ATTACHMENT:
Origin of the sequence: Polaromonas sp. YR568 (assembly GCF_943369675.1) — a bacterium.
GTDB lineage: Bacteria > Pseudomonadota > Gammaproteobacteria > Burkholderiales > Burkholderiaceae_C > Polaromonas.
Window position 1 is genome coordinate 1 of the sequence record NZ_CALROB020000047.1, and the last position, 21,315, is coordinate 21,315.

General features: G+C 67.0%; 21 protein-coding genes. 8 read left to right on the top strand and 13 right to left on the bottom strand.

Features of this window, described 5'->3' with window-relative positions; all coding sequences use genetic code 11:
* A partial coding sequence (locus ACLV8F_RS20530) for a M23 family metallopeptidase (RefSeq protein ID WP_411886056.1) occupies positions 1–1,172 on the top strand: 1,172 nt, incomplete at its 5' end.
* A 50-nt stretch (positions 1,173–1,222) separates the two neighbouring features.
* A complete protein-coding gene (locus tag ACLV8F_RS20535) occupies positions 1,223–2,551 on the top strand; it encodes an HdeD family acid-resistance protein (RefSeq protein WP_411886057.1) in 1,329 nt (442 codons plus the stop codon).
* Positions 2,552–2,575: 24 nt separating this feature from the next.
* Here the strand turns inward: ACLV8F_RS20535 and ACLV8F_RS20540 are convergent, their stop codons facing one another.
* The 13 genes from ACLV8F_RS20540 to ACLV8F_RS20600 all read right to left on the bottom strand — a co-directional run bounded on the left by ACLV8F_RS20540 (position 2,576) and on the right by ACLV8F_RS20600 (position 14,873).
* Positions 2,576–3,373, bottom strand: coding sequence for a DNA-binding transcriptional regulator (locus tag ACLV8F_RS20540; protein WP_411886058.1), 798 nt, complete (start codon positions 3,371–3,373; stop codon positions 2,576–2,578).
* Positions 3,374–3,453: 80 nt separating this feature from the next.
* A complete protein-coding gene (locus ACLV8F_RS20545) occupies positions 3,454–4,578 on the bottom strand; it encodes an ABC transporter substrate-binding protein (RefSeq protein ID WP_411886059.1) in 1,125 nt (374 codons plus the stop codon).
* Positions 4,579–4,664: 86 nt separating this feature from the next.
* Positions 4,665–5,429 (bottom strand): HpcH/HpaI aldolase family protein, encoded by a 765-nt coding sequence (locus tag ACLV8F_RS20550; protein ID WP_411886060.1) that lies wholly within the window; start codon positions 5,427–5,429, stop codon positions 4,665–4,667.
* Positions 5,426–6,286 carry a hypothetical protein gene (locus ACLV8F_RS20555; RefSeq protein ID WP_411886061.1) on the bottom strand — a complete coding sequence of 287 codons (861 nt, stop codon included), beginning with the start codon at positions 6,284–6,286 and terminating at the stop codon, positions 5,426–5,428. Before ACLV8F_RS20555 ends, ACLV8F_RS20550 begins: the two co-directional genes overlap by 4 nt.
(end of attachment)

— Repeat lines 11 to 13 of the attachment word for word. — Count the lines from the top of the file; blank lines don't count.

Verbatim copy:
* The 13 genes from ACLV8F_RS20540 to ACLV8F_RS20600 all read right to left on the bottom strand — a co-directional run bounded on the left by ACLV8F_RS20540 (position 2,576) and on the right by ACLV8F_RS20600 (position 14,873).
* Positions 2,576–3,373, bottom strand: coding sequence for a DNA-binding transcriptional regulator (locus tag ACLV8F_RS20540; protein WP_411886058.1), 798 nt, complete (start codon positions 3,371–3,373; stop codon positions 2,576–2,578).
* Positions 3,374–3,453: 80 nt separating this feature from the next.